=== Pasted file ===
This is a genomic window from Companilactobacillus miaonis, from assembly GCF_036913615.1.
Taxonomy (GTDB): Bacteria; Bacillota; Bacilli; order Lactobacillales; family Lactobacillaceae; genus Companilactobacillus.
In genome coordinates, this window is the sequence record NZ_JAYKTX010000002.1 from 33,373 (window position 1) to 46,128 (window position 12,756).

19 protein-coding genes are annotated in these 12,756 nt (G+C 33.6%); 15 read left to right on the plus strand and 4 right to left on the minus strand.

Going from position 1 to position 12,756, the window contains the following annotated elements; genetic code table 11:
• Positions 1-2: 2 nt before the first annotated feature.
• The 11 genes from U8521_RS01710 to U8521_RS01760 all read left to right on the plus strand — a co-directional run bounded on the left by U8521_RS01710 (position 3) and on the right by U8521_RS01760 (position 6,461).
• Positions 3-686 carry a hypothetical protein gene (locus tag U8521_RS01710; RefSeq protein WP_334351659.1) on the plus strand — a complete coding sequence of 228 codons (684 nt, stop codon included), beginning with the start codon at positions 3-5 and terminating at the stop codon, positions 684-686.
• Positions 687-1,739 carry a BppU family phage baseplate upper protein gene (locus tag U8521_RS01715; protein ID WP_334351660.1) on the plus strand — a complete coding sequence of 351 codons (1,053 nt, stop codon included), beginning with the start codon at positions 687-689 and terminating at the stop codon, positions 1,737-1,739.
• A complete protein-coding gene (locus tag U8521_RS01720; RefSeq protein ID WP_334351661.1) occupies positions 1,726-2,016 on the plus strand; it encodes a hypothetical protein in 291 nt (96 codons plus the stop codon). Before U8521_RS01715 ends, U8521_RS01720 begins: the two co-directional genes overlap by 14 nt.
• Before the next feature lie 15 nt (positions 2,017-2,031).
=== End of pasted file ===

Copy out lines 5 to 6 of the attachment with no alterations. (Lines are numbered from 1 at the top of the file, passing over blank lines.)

Going from position 1 to position 12,756, the window contains the following annotated elements; genetic code table 11:
• Positions 1-2: 2 nt before the first annotated feature.